Francisco Landor hits in the head as the Mats bat Nationals

WASHINGTON – The highest paid players in Major League Baseball took the toll on Friday night and were familiar everywhere. Max Scherzer won the 2019 World Series and two of his three Green Young Awards with the Washington Nationals during his six-and-a-half years in which it was strange for many to see him pitch for a touring division rival. Is being awarded with tribute and tribute. General Chat Chat Lounge

But recent roles of franchisees have faded. These are the nations that are rebuilding and the Mets, who have invested a lot of money in the hopes of rebuilding in a post-season competition, are now led by Scherzer, 37.


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On Friday, the Mets acquired an experienced, solid performer they envisioned when they signed Scherzer to a three-year, $ 130 million contract this winter. Despite recovering from a minor hamstring injury, the Batsmen took 11 days in the middle of the day – albeit briefly – in the fifth inning to raise the bench for a pitch that led to teammate Francesco Landor in the head. Kill – and despite some mistakes. Right, he guided the Mets to a 7-3 victory in their second game of the regular season.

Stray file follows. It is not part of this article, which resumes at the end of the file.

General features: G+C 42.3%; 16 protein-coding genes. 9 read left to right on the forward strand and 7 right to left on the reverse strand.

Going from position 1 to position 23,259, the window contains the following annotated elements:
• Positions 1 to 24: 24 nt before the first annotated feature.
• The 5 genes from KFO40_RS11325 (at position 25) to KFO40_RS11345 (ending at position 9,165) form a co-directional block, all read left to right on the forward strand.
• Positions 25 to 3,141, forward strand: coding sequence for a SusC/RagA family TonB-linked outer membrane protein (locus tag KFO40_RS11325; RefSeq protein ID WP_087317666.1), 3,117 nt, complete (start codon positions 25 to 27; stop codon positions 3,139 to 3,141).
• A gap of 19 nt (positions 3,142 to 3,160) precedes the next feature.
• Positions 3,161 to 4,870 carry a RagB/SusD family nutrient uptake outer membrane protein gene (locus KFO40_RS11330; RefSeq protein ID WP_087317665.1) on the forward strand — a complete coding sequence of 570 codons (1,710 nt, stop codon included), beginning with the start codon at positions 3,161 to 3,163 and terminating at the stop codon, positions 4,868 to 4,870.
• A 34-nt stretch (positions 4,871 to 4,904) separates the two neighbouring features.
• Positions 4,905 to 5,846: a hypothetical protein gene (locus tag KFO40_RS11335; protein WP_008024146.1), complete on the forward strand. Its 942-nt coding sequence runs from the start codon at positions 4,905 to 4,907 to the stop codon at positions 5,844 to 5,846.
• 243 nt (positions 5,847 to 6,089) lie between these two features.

“He was brilliant,” Mets manager Buck Showalter said of Scherzer, who gave up three runs and struck out ten innings. Scherzer, too, was delighted that he was fighting.

“You have to protect your leg in this situation even though I feel I am 100 percent and I can get into it,” he said. “But I just don’t want to risk anything else. You may have wounds in one spot but if you are getting too hard then something else will happen to you.

He added: “You could pitch around the wounds and tonight was one of them.”

Scherzer’s start came with conflicts already between the teams, as some Mets were upset with the hit-patches, keeping the team in the opening win of the season on Thursday. The most frightening of them all came when a pitching first baseman, Pat Alfonso, was hit on the hip, thanks to a helmet flap covering part of his face. Looking through the dugout, Mets right fielder Sterling Mart dug up three fingers – to indicate that the number of hit-and-pitches his team had received this game – and expressed his displeasure with the Nationals.

After a day, the controversy escalated to the top of the fifth inning. Three times after center fielder Brandon Nimmo, Martis gave the Mets a 4-3 lead with the Nationals chasing starting game starting pitcher Josiah Gary. The upshot came from Landor, who pitched against the Nationals’ relief pitcher Steve Kishk on the second pitch of the at-bat.

But the ball moved forward and inside, beating C-Flip, as he called, on Landor’s helmet. He took off the helmet completely and sent Lindor to the ground. The Mets answered with long outbursts, with third base coaches Joey Cora and Showalter Keyshawk screaming.